In 2018, Dr. Kristine DeLong (LSU) (PI) and myself (co-PI) secured funding from the National Science Foundation (NSF) (P2C2 Program, award number 1805702) to analyze short-lived bivalves (Donax and Mesodesma) from Caylán and other sites in order to bring “New Perspectives on Paleo-ENSO Conditions in Coastal Peru”. The project is housed at the PAST lab on LSU campus under the guidance of Dr. DeLong. The initiative has supported the doctoral dissertation research of Dr. Jacob Warner (PhD in G+A, LSU, 2021; winner of the Society for American Archaeology’s 2019 Douglas C. Kellogg Fellowship for Geoarchaeological Research), and has started yielding promising results (Warner & Alaica 2022; Warner et al. 2022). The project should help produce a number of valuable outputs including several journal articles exploring paleoclimate, El Niño, and human-environment relations in ancient coastal Peru.
Photo of Donax shells

Photo of Caylan

Photo of excavations at Caylan

Over the course of 16 weeks in 2009 and 2010, I co-directed excavations focusing on the Early Horizon component (~600-200 cal BCE) at Caylán, one of the largest settlements in the lower Nepeña drainage. With the financial support of the Louisiana Board of Regents (award number LEQSF[20112014]-RD-A-05) and LSU’s Office of Research + Economic Development, the Caylán project promoted a holistic understanding of urban developments and their relation to architecture, material culture, foodways, extractive industries, paleoenvironments, and ritual life.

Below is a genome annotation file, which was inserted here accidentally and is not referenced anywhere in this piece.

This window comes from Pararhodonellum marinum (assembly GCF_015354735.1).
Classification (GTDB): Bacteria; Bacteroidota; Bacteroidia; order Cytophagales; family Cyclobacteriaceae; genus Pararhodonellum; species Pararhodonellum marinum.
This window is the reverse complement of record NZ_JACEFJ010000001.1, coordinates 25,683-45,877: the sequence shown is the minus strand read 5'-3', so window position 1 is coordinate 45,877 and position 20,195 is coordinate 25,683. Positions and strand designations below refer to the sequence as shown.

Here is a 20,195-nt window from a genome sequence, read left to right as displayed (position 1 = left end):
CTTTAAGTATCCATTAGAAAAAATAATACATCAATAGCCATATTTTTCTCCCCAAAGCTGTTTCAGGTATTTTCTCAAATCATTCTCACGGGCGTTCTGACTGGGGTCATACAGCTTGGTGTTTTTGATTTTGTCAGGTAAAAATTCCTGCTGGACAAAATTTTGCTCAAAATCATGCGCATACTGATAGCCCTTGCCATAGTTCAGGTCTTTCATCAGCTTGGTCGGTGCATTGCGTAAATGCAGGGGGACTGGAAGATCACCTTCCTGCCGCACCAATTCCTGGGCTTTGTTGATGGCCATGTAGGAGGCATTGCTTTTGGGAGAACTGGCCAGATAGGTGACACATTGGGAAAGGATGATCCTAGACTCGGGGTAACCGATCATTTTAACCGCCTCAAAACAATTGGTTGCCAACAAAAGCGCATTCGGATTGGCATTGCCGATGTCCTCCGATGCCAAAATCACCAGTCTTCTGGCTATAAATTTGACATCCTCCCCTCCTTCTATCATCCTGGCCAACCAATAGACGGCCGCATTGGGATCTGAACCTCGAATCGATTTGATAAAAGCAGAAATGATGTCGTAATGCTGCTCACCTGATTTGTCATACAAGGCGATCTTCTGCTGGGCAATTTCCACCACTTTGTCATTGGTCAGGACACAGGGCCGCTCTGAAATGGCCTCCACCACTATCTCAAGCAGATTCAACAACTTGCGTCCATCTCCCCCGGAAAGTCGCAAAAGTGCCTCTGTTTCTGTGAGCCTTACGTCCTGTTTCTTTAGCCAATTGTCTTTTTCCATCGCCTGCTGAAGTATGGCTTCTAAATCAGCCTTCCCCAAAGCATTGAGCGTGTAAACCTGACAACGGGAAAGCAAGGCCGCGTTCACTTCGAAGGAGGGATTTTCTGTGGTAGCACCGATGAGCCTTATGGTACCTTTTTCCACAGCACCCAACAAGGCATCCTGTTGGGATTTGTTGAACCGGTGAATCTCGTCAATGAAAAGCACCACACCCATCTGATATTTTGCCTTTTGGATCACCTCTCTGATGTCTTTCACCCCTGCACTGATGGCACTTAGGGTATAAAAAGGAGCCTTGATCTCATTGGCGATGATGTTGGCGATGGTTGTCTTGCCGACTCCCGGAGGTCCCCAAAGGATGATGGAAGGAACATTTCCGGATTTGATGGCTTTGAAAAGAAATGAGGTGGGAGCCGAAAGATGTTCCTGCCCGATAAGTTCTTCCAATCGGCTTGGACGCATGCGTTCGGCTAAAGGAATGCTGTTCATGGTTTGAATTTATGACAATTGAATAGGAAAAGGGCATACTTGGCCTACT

The project offered a fieldschool and helped train more than 20 students. Delimitation efforts, surface surveys and laboratory analyses continued for several years, and served as the foundations for eight master’s theses and one undergraduate honors thesis. The Caylán data have so far led to the publication of more than a dozen journal articles and book chapters.

The Caylán publications have so far explored, among other things, urbanism (Chicoine & Ikehara 2014), neighborhood and modular living (Chicoine & Whitten 2019), archaeoacoustics (Helmer & Chicoine 2013), plaza settings (Helmer et al. 2012), archaeobotany (Chicoine et al. 2016; Chicoine et al. 2022), zooarchaeology (Chicoine & Rojas 2013; Chicoine et al. 2020; Chicoine et al. 2022), feasting (Sutherland et al. 2020), mural art (Chicoine 2022), platform construction (Chicoine & Warner 2022), and households (Chicoine et al. 2021).

Field reports of the 2009 and 2010 seasons are available via LSU Digital Commons.

As part of my dissertation in 2003 and 2004, I co-directed 23 weeks of excavations at the small elite center of Huambacho (~600-200 cal BCE) located in the lower Nepeña Valley. With the financial support of several UK-based institutions, horizontal excavations brought to light new evidence on Early Horizon architecture and cultural remains. I analyzed architecture, artifacts, and food remains. As part of the Huambacho field school, I helped train more than two dozen students from Peru, North America and Europe. The fieldwork and subsequent laboratory analyses have led to the publication of more than eight first authored journal articles and book chapters exploring Early Horizon architecture (Chicoine 2006), chronology (Chicoine 2010), elite strategies (Chicoine 2010), feasting (Chicoine 2011), zooarchaeology (Chicoine & Rojas 2012), mural art (Chicoine 2022) and Moche mortuary practices (Chicoine 2011, 2016).

Field reports of the 2003 and 2004 seasons are available on LSU Digital Commons.

Photo of murals at Huambacho